In a world currently demanding cinematic precision and grim reflection to the point of squeezing the life out of a vibrant subject, acclaimed actor Don Cheadle makes his writing and directorial debut by taking a hard left into observation and poetic inspiration – and succeeds beautifully.
In a passion project years in the making, Cheadle paints a portrait of jazz legend Miles Davis that is as simultaneously improvisational and deeply crafted as the man’s music itself. Rather than present a chronological rollout as so many [very effective] biopics do, Cheadle instead distills the essence of Davis’ demeanor and personality at two distinct points in life, and then uses the facts of those eras to riff into largely fictional circumstances that allow that personality to shine through. In so doing, Cheadle brings us not the story of the person, but the person himself – and then lets the person express the story (which is exactly what did not happen with the recent “I Saw the Light”, and why it stumbled).
It is exceedingly difficult to bring an audience into the very mind of its subject, yet this is precisely what Cheadle has accomplished here – and it’s worth noting that this dynamic, while certainly sensed in the moment, doesn’t take full effect until after the viewing. My initial impression as a film was high 3 stars, which rose steadily to 5 over the following week or so as the film fell away and the presence of Cheadle’s Davis remained, the way the songs recede but the concert memory deepens.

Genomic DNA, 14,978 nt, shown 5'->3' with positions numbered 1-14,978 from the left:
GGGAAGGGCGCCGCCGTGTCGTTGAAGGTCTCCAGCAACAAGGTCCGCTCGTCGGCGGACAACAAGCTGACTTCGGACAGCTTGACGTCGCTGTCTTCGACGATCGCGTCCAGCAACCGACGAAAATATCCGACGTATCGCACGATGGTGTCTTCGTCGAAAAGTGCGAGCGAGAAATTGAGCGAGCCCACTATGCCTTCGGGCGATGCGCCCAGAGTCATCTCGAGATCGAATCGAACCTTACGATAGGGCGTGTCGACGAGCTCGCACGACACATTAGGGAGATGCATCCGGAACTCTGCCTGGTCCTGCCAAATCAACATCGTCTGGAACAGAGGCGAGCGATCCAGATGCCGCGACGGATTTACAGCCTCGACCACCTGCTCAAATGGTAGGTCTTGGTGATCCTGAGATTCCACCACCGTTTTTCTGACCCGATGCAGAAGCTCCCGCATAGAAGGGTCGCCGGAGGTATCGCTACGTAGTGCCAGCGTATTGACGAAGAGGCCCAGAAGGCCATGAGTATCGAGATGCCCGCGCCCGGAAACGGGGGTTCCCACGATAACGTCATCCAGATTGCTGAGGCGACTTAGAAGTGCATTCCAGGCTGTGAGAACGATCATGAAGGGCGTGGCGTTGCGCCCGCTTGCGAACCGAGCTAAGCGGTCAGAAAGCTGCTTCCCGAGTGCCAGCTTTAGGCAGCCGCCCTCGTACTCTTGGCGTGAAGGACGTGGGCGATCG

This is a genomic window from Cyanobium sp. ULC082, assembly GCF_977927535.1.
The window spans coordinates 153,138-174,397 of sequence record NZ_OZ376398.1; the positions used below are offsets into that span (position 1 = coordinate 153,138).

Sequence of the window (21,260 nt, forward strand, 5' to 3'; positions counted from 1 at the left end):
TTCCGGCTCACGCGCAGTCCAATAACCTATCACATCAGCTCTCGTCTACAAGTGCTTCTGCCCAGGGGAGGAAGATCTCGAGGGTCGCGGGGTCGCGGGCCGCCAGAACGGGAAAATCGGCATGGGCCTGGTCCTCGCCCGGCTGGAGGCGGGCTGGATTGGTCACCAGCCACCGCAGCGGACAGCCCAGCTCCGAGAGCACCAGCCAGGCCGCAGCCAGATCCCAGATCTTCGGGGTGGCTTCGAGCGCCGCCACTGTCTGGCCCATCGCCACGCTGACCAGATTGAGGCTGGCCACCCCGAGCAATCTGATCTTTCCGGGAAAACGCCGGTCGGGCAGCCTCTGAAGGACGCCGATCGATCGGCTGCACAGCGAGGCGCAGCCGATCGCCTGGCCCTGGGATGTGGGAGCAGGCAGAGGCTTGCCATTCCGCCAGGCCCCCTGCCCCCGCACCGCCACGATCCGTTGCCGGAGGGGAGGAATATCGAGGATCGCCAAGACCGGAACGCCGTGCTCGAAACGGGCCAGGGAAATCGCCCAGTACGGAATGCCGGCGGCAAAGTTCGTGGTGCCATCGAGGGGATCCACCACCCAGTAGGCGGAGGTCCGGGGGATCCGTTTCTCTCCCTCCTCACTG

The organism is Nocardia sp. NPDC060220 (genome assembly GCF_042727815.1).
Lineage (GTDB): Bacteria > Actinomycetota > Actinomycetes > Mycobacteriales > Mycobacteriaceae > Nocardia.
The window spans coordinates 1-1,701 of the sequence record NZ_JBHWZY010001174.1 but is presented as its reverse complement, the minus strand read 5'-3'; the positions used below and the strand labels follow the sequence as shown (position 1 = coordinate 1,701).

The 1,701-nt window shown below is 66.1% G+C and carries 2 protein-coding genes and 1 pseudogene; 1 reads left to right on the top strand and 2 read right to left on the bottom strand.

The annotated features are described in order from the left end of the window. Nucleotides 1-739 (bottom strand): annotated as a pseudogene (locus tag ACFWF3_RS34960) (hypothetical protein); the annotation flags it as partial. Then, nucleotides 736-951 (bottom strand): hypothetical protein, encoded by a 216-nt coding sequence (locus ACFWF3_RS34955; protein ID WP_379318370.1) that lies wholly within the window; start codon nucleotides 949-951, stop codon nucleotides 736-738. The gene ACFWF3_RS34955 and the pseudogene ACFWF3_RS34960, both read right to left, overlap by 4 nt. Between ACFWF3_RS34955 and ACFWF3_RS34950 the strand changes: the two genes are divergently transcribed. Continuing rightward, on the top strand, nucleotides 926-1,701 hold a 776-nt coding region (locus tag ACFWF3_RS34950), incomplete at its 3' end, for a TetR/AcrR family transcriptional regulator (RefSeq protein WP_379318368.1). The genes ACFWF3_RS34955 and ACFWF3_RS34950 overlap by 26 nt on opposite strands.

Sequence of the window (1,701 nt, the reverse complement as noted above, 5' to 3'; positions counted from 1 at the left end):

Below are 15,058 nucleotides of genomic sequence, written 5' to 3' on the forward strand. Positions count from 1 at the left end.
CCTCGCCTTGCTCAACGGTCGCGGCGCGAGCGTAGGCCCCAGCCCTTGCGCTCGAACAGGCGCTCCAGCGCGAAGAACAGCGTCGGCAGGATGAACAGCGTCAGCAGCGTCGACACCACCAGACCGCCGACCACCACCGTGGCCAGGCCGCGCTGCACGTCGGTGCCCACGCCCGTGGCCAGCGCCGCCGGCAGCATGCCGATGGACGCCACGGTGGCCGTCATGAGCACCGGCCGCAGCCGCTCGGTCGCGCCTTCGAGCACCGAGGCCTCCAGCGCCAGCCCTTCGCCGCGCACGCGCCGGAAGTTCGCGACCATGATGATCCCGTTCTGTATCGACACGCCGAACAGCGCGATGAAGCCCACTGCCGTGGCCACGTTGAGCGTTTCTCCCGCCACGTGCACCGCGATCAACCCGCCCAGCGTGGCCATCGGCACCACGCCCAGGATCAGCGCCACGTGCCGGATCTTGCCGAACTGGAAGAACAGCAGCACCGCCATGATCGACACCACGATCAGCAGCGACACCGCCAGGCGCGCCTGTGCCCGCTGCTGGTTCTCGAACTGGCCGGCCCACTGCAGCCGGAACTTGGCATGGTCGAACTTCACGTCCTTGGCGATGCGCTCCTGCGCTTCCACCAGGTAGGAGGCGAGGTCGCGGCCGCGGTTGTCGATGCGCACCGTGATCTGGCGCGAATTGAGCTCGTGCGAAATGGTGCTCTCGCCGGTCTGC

That I mention Cheadle’s superb performance is mere formality, as it’s impossible to ignore even from the stills. It’s a striking portrayal, one of the best to come along and certainly his best work to date – at times, it’s easy to forget we’re not actually looking at Cheadle himself. And those alerts I often provide to be sure to stick around through the credits? “Miles Ahead” doesn’t need one – you won’t be inclined to leave, and jazz fans in particular are in for a real treat.
Story: Dramatic portrait of jazz legend Miles Davis during the course of a day in later life, amid flashbacks to early days and the volatile romance with the love of his life.
Genre: Drama, Character Study, Biography
Themes: Competence, Creativity, Legacy, Person vs. Self, Time
Starring: Don Cheadle, Ewan McGregor, Emayatzy Corinealdi, Michael Stuhlbarg
Directed by: Don Cheadle (also co-wrote and co-produced)
Running time: 100 minutes
Houston release date: April 22, 2016
Tickets: Check IMDb.com or your local listings
Screened March 1, 2016 at the Edwards Grand Palace theater in Houston TX